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January 19, 2015
Art Picks

Airplane Show

By Dave Roth, Square Cylinder

"Tom Marioni, heavy paper, 2015
Probing the physical, moral and metaphoric dimensions of flight, the Airplane Show features a group of mostly Northern California artists whose roots trace to the 1960s and 1970s. A mix of Conceptualism and Funk, it delivers an abundance of that all-too-rare commodity: serious fun. Five excellent examples greet you at the gallery’s front door. John Buck’s Eye in the Sky, a kinetic wood sculpture, simulates drone warfare by allowing viewers to pull a string that releases a make-believe bomb. Tom Marioni, Untitled, heavy paper William Wiley’s untitled collage from 1960– an array of verbal and visual puns set against an altered image of a plane crash — speaks to the unforeseen consequences of technological progress. Gyöngy Laky, evoking flight’s more ethereal aspects, inserts a “flock” of pins into a wall to spell out the word “air.” Tom Marioni, with what is the exhibit’s most economical gesture, hangs a stack of paper from the ceiling, allowing it to assume the shape of a large wing. Richard Feese, an under-recognized Sacramento sculptor of extraordinary skill and imagination, fashions a fabulous bird out of aluminum, rubber and tin. Funk is also on display in Matt Bult’s Tail Dragger, a twisted mass of rusty box springs that calls to mind Jean Tinguely. Phil Linhares, the Oakland Museum’s former chief curator, uses cardboard, wood, cork and found objects to craft a rough looking scale-model of a 1928 aircraft. Painted Tony May and Chris Daubert, Heir Planes metallic silver, it hangs menacingly from the rafters, looking, like a marriage of a seaplane and a crop duster. The show’s knockout piece, Heir Planes, comes from Tony May and Chris Daubert, conceptualists and master woodworkers whose history stretches to the 1970s when Daubert was a student of May’s at San Jose State. Their collaboration consists of an enclosure framed on two ends by stationary doors, resembling a see-through sukkah booth. From its “rafters” hang 29 vintage wood planing tools, all inherited or purchased second-hand; hence the title. Suspended in formation at different elevations, they evoke a squadron of ascending aircraft, a breathtaking transformation that encapsulates what these two artists do best, which is to create multivalent works that mix sensory confusion with feats of craft and engineering. The exhibit also includes works by: Mike and Issac Henderson, Gale Wagner, Tom and Wheeler Bills, Peter Stegall, Irving Marcus, Gustavo Ramos Rivera, Jack Ogden, Mel Prest, Jerry Barrish, Frank LaPena, Garry Bennett, Tamara Berdichevsky, Ambrose Pillphister, Barry Sakata and Robin McDonnell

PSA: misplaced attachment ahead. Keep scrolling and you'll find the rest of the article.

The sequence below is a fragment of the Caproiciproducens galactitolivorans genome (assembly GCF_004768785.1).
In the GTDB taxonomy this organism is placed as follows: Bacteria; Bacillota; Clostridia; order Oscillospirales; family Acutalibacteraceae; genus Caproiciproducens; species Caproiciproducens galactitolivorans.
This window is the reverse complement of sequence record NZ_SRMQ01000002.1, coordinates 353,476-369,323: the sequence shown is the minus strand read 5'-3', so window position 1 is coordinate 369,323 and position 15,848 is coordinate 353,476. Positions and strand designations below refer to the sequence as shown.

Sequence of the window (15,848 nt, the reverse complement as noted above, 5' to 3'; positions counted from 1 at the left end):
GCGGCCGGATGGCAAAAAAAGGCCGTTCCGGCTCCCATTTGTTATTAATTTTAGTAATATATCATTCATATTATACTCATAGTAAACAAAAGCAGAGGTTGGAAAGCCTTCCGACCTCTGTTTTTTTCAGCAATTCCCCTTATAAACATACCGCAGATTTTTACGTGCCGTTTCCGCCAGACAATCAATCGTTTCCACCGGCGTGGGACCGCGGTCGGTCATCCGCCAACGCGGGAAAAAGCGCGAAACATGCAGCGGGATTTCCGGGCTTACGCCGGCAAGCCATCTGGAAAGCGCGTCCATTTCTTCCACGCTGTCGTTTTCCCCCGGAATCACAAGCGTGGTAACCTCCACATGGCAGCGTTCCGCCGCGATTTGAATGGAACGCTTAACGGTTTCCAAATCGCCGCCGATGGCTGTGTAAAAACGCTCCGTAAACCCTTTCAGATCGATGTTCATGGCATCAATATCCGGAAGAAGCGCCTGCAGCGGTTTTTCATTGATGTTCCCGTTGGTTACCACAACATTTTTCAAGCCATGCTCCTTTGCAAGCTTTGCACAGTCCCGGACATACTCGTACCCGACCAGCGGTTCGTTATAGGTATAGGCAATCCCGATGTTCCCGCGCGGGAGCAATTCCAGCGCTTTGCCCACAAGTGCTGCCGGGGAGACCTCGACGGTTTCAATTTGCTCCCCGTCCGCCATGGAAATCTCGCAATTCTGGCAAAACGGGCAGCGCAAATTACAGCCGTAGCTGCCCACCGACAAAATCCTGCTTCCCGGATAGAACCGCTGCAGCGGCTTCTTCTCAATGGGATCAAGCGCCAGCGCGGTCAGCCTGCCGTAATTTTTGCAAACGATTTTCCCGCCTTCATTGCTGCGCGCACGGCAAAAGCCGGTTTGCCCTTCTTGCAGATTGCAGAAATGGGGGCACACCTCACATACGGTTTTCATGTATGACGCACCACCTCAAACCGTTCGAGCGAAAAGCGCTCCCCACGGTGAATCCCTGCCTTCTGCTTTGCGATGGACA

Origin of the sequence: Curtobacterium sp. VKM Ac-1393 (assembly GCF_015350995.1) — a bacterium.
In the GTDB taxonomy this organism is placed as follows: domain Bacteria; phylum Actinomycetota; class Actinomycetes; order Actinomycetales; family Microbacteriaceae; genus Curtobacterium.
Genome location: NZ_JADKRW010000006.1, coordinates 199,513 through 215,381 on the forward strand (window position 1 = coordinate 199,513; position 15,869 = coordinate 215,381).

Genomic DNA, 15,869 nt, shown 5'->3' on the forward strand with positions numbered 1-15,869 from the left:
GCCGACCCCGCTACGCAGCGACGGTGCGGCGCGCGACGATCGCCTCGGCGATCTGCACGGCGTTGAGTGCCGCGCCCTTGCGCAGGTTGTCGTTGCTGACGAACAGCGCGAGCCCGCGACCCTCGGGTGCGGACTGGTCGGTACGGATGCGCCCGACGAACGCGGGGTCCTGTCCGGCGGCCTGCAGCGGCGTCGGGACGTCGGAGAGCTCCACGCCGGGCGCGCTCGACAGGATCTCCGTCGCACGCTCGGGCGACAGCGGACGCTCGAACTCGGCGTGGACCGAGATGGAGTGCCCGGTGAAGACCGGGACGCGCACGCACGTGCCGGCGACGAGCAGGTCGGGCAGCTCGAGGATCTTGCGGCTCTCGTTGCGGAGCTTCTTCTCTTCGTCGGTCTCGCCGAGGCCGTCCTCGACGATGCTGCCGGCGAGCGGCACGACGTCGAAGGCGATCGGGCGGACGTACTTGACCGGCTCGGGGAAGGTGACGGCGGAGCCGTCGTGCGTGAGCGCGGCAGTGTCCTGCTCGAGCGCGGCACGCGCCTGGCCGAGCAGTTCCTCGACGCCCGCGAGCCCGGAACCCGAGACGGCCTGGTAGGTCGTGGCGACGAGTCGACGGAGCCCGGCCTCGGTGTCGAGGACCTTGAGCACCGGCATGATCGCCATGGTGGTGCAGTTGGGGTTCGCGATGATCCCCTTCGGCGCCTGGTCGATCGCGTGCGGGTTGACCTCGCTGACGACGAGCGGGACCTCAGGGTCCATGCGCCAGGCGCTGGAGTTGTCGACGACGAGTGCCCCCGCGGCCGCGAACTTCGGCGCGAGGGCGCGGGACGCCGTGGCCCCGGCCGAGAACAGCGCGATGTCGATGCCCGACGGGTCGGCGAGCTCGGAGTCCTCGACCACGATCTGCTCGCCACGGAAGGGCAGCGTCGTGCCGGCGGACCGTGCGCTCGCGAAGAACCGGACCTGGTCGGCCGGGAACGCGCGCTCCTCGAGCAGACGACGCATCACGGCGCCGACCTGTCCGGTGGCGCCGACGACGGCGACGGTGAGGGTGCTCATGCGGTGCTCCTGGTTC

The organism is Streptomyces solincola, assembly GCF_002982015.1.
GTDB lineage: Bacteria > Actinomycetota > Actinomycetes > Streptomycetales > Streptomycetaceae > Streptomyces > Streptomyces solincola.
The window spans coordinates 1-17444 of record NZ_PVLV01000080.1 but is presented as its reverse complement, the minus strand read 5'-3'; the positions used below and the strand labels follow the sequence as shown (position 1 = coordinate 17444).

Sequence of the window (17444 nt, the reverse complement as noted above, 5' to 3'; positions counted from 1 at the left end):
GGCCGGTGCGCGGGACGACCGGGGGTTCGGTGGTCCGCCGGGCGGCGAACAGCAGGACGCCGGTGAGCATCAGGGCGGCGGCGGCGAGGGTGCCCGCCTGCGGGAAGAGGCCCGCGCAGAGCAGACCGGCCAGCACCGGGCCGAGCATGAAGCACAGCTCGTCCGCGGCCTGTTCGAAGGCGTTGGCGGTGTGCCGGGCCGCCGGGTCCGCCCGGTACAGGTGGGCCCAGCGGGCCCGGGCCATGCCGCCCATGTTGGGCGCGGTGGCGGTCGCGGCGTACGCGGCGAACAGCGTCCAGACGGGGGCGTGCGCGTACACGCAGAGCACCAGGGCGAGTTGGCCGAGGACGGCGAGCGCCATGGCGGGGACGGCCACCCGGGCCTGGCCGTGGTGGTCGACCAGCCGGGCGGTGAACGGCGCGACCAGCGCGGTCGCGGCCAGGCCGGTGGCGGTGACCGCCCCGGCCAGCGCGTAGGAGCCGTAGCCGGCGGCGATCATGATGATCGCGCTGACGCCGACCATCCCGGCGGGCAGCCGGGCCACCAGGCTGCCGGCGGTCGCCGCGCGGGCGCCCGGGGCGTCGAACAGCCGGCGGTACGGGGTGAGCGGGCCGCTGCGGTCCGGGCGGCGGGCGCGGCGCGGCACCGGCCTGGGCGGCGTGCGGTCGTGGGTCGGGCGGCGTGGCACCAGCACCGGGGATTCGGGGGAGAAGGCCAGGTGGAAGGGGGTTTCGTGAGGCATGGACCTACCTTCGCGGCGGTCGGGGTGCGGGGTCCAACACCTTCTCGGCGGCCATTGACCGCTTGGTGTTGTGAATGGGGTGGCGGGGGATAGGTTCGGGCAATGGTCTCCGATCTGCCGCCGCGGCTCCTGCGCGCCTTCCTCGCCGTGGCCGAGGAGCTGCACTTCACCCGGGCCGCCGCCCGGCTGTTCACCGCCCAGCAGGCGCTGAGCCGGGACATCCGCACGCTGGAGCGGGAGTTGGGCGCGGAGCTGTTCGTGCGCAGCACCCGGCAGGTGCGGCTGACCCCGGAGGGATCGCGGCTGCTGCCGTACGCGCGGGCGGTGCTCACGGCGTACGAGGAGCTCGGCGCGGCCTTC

Airplane Show

WHEN: Noon-6 p.m. Tuesday-Saturday, through January 28

WHERE: b. sakata garo, 923 20th St.


INFORMATION: (916) 447-4276. www.bsakatagaro.com

January 22, 2015
Art Pick of the Week

By Victoria Dalkey, Sacramento Bee Correspondent

"Heir Planes," by Tony May and Chris Daubert
“The Airplane Show” at b. sakata garo is a sterling example of that old standby – the theme show. Its heyday was in the 1960s and ’70s at the Artist’s Contemporary Gallery. Old-timers will remember with pleasure lively shows such as “The Ladder Show” and “The Crow Show,” which featured imaginative works by many of Sacramento’s top artists. “The Airplane Show” rivals them for ingenuity and quality.

From Matt Bult’s surreal flying machine made of bed springs to Peter Stegall’s meticulously crafted “Cactus Air,” a biplane made of cardboard, wood and paint, the show is a winner. The exhibition opens with a work that seems to materialize out of thin air. Gyongy Laky spells the word “air” out with silver pins that form a nearly invisible message that is both elegant and ethereal.

Nearby, at the center of the show, is John Buck’s “Eye in the Sky,” a whimsical, beautifully crafted flying machine that lifts its wings and spins its propeller with the turn of a crank. Reminiscent of works by H.C. Westermann, one of the most influential yet underrated artists of the 20th century, Buck’s work is a fine piece of madly crafted absurdity.

There are two juicy two-dimensional works in the show – Irving Marcus’ large painting of a plane in a red sky flying over a cityscape and Jack Ogden’s antic collage “Kitty Hawk #02 – but most of the works in the show are sculptures.

They range from Tom Marioni’s minimalist conceptual piece, an undulating construction of two sheets of heavy paper hung from the ceiling, to Bob Sacramento’s (a.k.a. Barry and Barbara Sakata) “Crash,” a charming paper plane that has “crashed” into an existing column in the gallery.

Works range in scale from Frank LaPena’s small balsa wood plane to Chris Daubert and Tony May’s large and complex “Heir Planes.” Made of wood and wood planes Daubert has inherited, hence the punning title, it’s a gorgeous display of highly polished tools hung in an aerodynamic pattern from a doorlike frame. It contrasts nicely with LaPena’s simply carved plane in a bird shape that is like a spiritual American Indian fetish.

Both are strong and evocative works as is Gale Wagner’s “Whitecloud,” an assemblage made of an elaborately crafted airplane poised on top of a broom handle. The oddly beautiful piece bears a message – “employ the handicapped” – on the broom,

Also moving is Isaac and Mike Henderson’s childlike paper planes, expressively painted and hanging from the ceiling. More elaborate is Richard Feese’s menacing “B-2 Stealth Stingray,” a metallic, birdlike plane made of recycled scraps.